Alek Conducts an Experiment

Alek always wanted his children to be aware of, and make use of, the scientific method.  He found ways to model the basics of the principle whenever possible.  Today, after spending a week with his family with no work or in-laws to interrupt their interactions, he had a hypothesis that required observation.

He stood against a wall in the family room and watched his children go about their play.  Play-sets, Legos, dolls, and a marble run thing that one of the grandmas gifted with great excitement were all strewn throughout the room.  Alek took diligent notes, marking down everything from approximate room temperature to the position of a two-by-two red brick that had fallen between a shelf and the couch.  He did not know which variables mattered most to his hypothesis, so they all mattered.

May tapped his shoulder.  “Darling, what in the world are you doing?” She asked.  This was nothing new in their house, but she did regular checks to ensure Alek’s sanity was still intact.

“Science, love. I have a theory that our children are superhumans.  Observe,” Alek said, lowering his notepad.  “Children!” He called out over the white noise that had filled the room for three hours. “Please go clean your rooms.”

There was no obvious sign his words were heard.  The children kept playing.

“See,” Alek said to May, “they appear to be incapable of hearing me.  However, if I change the words, but keep the tone and pitch they can hear me.  I suspect some sort of genetic anomaly that leads to precision ‘selective hearing’ I call it.  Once more; observe,” Alek cleared his throat and gave a new command.

“Children! Ice cream! At the dinner table!”

Toys dropped to the floor, the white noise was replaced by the thundering feet of what outside observers would swear to have been that rattle of 1,000 elephants, but alas it was two young children in search of sugary confections.  Alek and May barely had time to remove themselves from the doorway separating the family and dining rooms as the children whirred by.

As the children sat at the table, they saw no sign of the promised ice cream.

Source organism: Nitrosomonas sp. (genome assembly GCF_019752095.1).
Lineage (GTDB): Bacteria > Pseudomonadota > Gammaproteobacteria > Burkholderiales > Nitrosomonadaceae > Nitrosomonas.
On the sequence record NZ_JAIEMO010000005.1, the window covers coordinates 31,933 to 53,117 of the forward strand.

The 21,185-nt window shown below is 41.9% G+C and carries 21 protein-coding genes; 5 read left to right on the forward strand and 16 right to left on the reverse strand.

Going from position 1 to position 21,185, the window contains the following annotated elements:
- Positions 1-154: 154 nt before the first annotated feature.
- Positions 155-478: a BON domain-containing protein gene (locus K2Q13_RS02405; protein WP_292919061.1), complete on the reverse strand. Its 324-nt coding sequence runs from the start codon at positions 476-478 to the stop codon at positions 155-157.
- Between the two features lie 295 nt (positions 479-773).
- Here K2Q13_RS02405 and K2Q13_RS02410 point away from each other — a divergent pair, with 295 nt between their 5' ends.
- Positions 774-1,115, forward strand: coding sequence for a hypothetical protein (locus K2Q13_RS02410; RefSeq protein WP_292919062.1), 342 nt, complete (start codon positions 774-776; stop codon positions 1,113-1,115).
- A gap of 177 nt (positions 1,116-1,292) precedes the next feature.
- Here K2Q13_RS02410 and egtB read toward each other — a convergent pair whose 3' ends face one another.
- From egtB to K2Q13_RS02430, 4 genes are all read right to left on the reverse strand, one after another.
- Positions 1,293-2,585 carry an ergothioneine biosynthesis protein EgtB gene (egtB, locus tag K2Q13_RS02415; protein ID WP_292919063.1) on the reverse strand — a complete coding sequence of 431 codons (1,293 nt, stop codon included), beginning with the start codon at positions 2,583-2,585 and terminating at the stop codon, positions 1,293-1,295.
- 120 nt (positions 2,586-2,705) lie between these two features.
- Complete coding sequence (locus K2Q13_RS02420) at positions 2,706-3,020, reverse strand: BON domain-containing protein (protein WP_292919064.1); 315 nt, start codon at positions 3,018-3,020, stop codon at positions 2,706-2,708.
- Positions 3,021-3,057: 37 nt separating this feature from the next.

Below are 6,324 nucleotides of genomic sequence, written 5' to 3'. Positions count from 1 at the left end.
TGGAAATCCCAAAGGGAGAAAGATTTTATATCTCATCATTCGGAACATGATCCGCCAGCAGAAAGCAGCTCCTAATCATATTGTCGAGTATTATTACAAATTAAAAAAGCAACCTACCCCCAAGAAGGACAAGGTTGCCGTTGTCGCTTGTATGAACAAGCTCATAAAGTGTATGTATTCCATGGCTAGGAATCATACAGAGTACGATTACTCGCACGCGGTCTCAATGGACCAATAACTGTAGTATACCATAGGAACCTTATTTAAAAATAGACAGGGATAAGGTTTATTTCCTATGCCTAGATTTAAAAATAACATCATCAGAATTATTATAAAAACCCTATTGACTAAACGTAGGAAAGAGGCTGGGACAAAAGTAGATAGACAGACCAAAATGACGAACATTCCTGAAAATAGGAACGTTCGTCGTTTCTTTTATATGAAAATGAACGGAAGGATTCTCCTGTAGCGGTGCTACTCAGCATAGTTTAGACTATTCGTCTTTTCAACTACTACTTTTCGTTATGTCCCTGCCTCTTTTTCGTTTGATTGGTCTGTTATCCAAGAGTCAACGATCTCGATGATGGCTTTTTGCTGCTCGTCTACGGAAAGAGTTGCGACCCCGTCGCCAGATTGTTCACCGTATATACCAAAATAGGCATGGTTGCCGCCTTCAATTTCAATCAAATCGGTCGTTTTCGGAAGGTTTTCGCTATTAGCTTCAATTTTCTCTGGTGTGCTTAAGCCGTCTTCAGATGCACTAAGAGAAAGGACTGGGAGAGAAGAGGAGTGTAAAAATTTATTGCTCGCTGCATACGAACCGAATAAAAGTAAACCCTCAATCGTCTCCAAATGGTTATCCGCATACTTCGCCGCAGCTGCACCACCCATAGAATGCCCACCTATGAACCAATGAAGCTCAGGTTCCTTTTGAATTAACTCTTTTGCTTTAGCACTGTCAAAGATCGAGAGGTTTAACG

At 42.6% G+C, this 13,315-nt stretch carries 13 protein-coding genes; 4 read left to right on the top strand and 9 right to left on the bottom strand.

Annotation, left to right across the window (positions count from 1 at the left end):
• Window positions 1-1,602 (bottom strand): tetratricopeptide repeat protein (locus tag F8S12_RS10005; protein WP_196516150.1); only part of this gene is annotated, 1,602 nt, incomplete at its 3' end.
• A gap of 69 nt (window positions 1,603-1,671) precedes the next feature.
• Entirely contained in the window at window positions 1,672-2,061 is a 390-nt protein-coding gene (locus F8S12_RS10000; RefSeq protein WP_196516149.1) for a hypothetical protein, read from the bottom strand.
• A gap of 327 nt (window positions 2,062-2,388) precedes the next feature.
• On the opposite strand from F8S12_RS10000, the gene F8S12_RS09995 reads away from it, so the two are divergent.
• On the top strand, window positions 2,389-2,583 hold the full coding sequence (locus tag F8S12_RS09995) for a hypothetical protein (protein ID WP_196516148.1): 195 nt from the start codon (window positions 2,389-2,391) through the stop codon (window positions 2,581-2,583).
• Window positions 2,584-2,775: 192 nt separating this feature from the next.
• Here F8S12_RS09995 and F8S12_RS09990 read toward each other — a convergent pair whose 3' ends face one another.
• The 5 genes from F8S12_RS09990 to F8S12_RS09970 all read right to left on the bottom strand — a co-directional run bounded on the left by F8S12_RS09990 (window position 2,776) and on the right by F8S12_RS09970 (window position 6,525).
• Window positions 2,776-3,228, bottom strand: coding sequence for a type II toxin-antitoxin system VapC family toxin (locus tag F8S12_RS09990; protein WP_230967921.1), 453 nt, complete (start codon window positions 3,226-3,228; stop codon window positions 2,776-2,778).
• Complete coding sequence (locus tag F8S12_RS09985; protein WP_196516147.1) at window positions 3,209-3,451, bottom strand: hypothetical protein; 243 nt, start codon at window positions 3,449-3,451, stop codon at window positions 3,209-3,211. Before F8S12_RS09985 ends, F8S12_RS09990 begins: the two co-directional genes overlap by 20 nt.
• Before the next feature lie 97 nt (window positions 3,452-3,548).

“Oh, sorry gang, you have to clean your rooms first,” Alek said.  A groan later, the children were busy cleaning.

“That was super passive-aggressive,” May said.

“I’m pretty sure that is the one skill I will ever teach them.  Oooh! I could base a little experiment around that,” Alek said.  He was soon drafting a new experiment.

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Common Conversations with My Toddler

Toddler: Dad, are you scared of monsters?

Me: Certain monsters.

Toddler: Like Godzilla?

Me: More like anxiety, depression, cancer. They’re different types of monsters.

Toddler: Monsters like Godzilla?

Me: Just like Godzilla.

Toddler: ‘Cause I’m not scared of Godzilla.

Me; Oh.

 

 

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Common Conversations with My Toddler

Me: Okay, let’s try something crazy. You get to brush your teeth all by yourself! Ready?

Toddler: Yeah.

Me: Front, back, top, bottom; remember? Okay. Go!

Toddler, brushing: This tastes bad.

Me: Well, it’ll go away. Keep brushing, please.

Toddler continues brushing.

Me: You don’t need to brush your lips.

Toddler: No, Dad. I need to make them shiny.

Me: The goal is for shiny teeth.

Toddler, now brushing his nose: I brush my nose too.

Me: You’re getting a new toothbrush.

Common Conversations with My Toddler

Toddler: Dad, I want pretzels from the bag from the grocery store.

Me: Sure, buddy.  Let’s go get them.

Toddler, taking my hand and walking me to the pretzel storage: Thanks. They’re in the pantry.

Me, opening the only bag of pretzels in the house and giving some to the toddler: here you go.